Unless you are Rolf Potts, you will need a bag when you travel. There are a lot of options available and it can be a tough decision to choose one; especially when it will carry everything you own. We currently use hard sided suitcases to travel with. These work well for travel, but take up a lot of space and scream “tourist!” The wheels are also small and do not do very well on gravel or rough surfaces, as we discovered in Mexico. So, for the last few months we have been going to REI and looking at and testing the different types of travel bags that they offer. Having traveled with a backpack before, we quickly decided that that was not an option. Maybe we are just feeling our age more, but lugging around everything we own on our backs does not sound like fun. The other option that sounded promising was a rolling duffle bag. Big enough to hold everything we wanted to bring, but flexible enough to compress down when not fully filled or being stored in a closet or under a bed when empty. Some rolling duffle bags even offer straps so that you can carry it on your back just like a backpack. But one issue with those is they add to the weight of the bag and the straps take up space. One of those types of bags would probably be perfect for our daughter Sydney in case we need to carry her bag (think stairs or mud) and carry ours at the same time.
Yesterday we finally purchased our first bag. After looking at all of the different options, we decided on the REI Wheely Beast 28 rolling duffle bag. It was awarded a 2009 Gear of the Year award from Outside magazine, had excellent reviews, and offered what we were looking for to transport our stuff. It seems well made, lightweight, has rugged zippers, a good price, and most importantly it has big ass wheels!
We plan on testing this bag on our next big trip in May when we visit Costa Rica and Nicaragua. I would rather find out if a bag has problems or limitations BEFORE committing to taking it on a RTW trip. So, if it works out for us on that trip, we will buy another one. As for a bag for Sydney, I don’t think this bag would work for her as it will be impossible for her to carry it by herself or for us to carry it with our bags. Also, the extendable handle only stops at the maximum extension, which makes it difficult for her to pull when fully loaded. So, we are still looking at the different options for her.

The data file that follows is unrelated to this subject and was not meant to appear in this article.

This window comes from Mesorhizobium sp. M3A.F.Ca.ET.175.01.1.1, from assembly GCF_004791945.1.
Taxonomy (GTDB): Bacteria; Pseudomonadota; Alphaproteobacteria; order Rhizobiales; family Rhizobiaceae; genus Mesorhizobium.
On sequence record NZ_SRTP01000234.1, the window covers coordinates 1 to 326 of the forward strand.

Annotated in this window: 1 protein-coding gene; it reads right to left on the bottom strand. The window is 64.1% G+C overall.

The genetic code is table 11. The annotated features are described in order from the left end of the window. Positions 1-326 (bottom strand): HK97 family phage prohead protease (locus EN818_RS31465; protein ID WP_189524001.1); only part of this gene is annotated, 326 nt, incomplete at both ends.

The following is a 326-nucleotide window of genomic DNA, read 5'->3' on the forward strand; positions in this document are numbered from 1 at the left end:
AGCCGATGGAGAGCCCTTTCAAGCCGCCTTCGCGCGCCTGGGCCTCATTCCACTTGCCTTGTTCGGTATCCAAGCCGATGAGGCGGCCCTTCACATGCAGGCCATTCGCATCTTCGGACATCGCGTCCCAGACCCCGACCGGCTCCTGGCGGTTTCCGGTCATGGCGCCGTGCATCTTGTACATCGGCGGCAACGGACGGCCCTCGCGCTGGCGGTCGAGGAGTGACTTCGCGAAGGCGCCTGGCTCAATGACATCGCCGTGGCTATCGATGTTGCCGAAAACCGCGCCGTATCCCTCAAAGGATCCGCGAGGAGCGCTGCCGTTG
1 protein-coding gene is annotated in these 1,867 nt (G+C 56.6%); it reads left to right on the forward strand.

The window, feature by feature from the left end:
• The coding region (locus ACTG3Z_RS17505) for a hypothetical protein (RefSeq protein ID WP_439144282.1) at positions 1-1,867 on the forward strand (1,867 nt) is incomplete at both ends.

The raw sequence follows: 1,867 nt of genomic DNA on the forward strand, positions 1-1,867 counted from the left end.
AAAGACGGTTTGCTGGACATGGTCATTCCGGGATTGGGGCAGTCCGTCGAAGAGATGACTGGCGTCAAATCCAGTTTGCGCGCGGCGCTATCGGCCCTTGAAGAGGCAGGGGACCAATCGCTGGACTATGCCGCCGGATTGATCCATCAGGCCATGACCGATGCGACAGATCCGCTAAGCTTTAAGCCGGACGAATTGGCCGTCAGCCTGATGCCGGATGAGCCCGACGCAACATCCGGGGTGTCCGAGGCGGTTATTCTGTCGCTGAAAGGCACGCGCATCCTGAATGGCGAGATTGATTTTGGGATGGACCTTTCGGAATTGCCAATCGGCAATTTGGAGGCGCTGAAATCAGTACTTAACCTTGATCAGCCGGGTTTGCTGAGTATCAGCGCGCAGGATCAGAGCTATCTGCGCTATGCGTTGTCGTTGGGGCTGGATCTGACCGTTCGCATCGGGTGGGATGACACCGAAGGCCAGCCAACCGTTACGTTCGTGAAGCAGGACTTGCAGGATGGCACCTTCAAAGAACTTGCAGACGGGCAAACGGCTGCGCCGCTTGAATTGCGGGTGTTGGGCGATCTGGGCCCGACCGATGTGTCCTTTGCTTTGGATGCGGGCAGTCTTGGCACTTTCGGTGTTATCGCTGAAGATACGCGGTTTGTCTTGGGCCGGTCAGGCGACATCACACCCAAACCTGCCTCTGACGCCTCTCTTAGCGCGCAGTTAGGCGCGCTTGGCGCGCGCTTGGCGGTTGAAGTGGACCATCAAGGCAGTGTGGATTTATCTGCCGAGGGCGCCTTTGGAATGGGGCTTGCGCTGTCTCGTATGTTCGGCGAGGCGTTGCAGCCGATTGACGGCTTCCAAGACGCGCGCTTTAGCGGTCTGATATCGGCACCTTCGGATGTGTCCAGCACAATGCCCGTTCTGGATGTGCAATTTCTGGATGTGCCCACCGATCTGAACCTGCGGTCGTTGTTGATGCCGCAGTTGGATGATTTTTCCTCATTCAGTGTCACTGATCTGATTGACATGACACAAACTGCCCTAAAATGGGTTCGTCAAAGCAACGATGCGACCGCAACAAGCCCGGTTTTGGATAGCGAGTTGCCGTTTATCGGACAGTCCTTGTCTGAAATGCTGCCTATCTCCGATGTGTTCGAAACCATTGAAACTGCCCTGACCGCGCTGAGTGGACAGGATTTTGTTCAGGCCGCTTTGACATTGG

Renee in BC says
That looks like a great bag. How often do you anticipate moving around when you’re in Nicaragua and Costa Rica? Also during your RTW?
We used to have fantastic Eagle Creek packs that we used throughout SE Asia, but they were stolen from our car in Costa Rica. When we returned home, we bought new ones, same models, but they’d been redesigned and were mere shadows of their former selves. Still makes me sad…
In Costa Rica and Nicaragua we plan on staying at 4 different places over 11 days. We are hoping to travel somewhat light this trip, but we always seem to over pack. On our RTW trip, we plan on staying at most locations for at least a month. But when traveling from one destination to another, I am sure there will be times that we will need to stay for a night or two.
The Eagle Creek bags are nice. They have a couple of rolling duffel bags that offer straps to carry it like a backpack and a detachable smaller daypack. We are thinking something like that would be perfect for Sydney.
And thanks for the tip on not leaving anything in a vehicle in Costa Rica. I would not want to have our stuff stolen.